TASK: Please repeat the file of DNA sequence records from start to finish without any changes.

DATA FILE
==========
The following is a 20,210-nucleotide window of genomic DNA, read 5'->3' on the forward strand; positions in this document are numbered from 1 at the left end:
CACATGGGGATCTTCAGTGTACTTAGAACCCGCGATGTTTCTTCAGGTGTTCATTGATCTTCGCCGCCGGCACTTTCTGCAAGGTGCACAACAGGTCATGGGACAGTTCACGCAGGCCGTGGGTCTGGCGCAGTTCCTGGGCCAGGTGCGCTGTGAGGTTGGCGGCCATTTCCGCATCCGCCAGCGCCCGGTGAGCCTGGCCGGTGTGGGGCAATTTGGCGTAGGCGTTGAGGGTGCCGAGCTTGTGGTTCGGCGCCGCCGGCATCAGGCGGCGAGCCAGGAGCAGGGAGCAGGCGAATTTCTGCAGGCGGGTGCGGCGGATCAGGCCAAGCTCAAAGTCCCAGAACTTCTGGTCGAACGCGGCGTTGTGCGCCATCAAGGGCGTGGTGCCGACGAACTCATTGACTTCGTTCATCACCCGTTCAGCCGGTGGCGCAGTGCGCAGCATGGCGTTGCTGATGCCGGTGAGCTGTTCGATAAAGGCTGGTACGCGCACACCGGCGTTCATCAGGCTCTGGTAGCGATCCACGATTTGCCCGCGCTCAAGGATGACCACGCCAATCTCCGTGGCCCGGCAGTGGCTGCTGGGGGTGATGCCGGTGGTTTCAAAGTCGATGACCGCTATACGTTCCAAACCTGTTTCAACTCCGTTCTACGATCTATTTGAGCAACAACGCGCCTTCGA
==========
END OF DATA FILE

The following is a 20,210-nucleotide window of genomic DNA, read 5'->3' on the forward strand; positions in this document are numbered from 1 at the left end:
CACATGGGGATCTTCAGTGTACTTAGAACCCGCGATGTTTCTTCAGGTGTTCATTGATCTTCGCCGCCGGCACTTTCTGCAAGGTGCACAACAGGTCATGGGACAGTTCACGCAGGCCGTGGGTCTGGCGCAGTTCCTGGGCCAGGTGCGCTGTGAGGTTGGCGGCCATTTCCGCATCCGCCAGCGCCCGGTGAGCCTGGCCGGTGTGGGGCAATTTGGCGTAGGCGTTGAGGGTGCCGAGCTTGTGGTTCGGCGCCGCCGGCATCAGGCGGCGAGCCAGGAGCAGGGAGCAGGCGAATTTCTGCAGGCGGGTGCGGCGGATCAGGCCAAGCTCAAAGTCCCAGAACTTCTGGTCGAACGCGGCGTTGTGCGCCATCAAGGGCGTGGTGCCGACGAACTCATTGACTTCGTTCATCACCCGTTCAGCCGGTGGCGCAGTGCGCAGCATGGCGTTGCTGATGCCGGTGAGCTGTTCGATAAAGGCTGGTACGCGCACACCGGCGTTCATCAGGCTCTGGTAGCGATCCACGATTTGCCCGCGCTCAAGGATGACCACGCCAATCTCCGTGGCCCGGCAGTGGCTGCTGGGGGTGATGCCGGTGGTTTCAAAGTCGATGACCGCTATACGTTCCAAACCTGTTTCAACTCCGTTCTACGATCTATTTGAGCAACAACGCGCCTTCGA